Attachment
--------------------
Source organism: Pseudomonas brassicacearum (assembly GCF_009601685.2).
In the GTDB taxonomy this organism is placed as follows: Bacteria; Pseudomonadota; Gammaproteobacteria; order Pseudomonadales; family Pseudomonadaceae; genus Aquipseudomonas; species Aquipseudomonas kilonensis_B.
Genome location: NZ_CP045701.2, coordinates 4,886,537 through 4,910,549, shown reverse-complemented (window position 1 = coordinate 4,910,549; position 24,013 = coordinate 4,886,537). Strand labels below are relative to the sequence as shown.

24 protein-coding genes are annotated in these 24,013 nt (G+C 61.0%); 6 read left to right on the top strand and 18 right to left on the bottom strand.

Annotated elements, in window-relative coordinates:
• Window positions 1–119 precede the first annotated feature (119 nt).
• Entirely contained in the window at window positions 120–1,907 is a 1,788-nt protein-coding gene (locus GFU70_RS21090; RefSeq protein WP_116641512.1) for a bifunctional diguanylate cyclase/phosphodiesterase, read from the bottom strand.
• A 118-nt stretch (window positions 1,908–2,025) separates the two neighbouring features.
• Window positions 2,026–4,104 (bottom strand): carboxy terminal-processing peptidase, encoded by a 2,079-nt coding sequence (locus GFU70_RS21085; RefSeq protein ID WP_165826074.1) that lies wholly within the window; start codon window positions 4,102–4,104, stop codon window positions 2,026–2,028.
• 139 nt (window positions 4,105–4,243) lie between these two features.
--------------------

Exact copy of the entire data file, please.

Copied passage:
Source organism: Pseudomonas brassicacearum (assembly GCF_009601685.2).
In the GTDB taxonomy this organism is placed as follows: Bacteria; Pseudomonadota; Gammaproteobacteria; order Pseudomonadales; family Pseudomonadaceae; genus Aquipseudomonas; species Aquipseudomonas kilonensis_B.
Genome location: NZ_CP045701.2, coordinates 4,886,537 through 4,910,549, shown reverse-complemented (window position 1 = coordinate 4,910,549; position 24,013 = coordinate 4,886,537). Strand labels below are relative to the sequence as shown.

24 protein-coding genes are annotated in these 24,013 nt (G+C 61.0%); 6 read left to right on the top strand and 18 right to left on the bottom strand.

Annotated elements, in window-relative coordinates:
• Window positions 1–119 precede the first annotated feature (119 nt).
• Entirely contained in the window at window positions 120–1,907 is a 1,788-nt protein-coding gene (locus GFU70_RS21090; RefSeq protein WP_116641512.1) for a bifunctional diguanylate cyclase/phosphodiesterase, read from the bottom strand.
• A 118-nt stretch (window positions 1,908–2,025) separates the two neighbouring features.
• Window positions 2,026–4,104 (bottom strand): carboxy terminal-processing peptidase, encoded by a 2,079-nt coding sequence (locus GFU70_RS21085; RefSeq protein ID WP_165826074.1) that lies wholly within the window; start codon window positions 4,102–4,104, stop codon window positions 2,026–2,028.
• 139 nt (window positions 4,105–4,243) lie between these two features.